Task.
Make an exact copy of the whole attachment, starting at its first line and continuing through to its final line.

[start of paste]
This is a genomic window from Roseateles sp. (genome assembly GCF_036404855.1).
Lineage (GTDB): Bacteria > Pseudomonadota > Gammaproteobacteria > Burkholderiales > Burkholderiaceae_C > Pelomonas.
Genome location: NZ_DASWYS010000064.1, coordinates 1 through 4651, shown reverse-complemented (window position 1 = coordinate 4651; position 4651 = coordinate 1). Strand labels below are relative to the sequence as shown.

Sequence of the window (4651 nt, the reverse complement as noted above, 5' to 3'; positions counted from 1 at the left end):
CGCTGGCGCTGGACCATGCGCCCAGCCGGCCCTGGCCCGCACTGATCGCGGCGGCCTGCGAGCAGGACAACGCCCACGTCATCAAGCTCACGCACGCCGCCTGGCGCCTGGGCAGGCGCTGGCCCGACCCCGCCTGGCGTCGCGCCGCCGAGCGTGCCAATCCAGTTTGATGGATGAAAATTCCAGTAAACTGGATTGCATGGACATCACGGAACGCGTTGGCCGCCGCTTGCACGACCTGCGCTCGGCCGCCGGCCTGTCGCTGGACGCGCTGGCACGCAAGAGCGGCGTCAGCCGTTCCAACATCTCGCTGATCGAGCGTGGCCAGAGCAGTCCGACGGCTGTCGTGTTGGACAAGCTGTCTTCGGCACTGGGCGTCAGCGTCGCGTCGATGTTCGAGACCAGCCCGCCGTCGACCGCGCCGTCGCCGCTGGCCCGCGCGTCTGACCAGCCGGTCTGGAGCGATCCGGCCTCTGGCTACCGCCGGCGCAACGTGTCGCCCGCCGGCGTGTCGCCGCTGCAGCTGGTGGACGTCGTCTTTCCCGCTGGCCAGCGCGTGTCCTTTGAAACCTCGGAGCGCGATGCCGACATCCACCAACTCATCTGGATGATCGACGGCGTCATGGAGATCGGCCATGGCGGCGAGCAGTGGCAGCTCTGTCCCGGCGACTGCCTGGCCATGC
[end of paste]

This is a genomic window from Roseateles sp. (genome assembly GCF_036404855.1).
Lineage (GTDB): Bacteria > Pseudomonadota > Gammaproteobacteria > Burkholderiales > Burkholderiaceae_C > Pelomonas.
Genome location: NZ_DASWYS010000064.1, coordinates 1 through 4651, shown reverse-complemented (window position 1 = coordinate 4651; position 4651 = coordinate 1). Strand labels below are relative to the sequence as shown.

Sequence of the window (4651 nt, the reverse complement as noted above, 5' to 3'; positions counted from 1 at the left end):
CGCTGGCGCTGGACCATGCGCCCAGCCGGCCCTGGCCCGCACTGATCGCGGCGGCCTGCGAGCAGGACAACGCCCACGTCATCAAGCTCACGCACGCCGCCTGGCGCCTGGGCAGGCGCTGGCCCGACCCCGCCTGGCGTCGCGCCGCCGAGCGTGCCAATCCAGTTTGATGGATGAAAATTCCAGTAAACTGGATTGCATGGACATCACGGAACGCGTTGGCCGCCGCTTGCACGACCTGCGCTCGGCCGCCGGCCTGTCGCTGGACGCGCTGGCACGCAAGAGCGGCGTCAGCCGTTCCAACATCTCGCTGATCGAGCGTGGCCAGAGCAGTCCGACGGCTGTCGTGTTGGACAAGCTGTCTTCGGCACTGGGCGTCAGCGTCGCGTCGATGTTCGAGACCAGCCCGCCGTCGACCGCGCCGTCGCCGCTGGCCCGCGCGTCTGACCAGCCGGTCTGGAGCGATCCGGCCTCTGGCTACCGCCGGCGCAACGTGTCGCCCGCCGGCGTGTCGCCGCTGCAGCTGGTGGACGTCGTCTTTCCCGCTGGCCAGCGCGTGTCCTTTGAAACCTCGGAGCGCGATGCCGACATCCACCAACTCATCTGGATGATCGACGGCGTCATGGAGATCGGCCATGGCGGCGAGCAGTGGCAGCTCTGTCCCGGCGACTGCCTGGCCATGC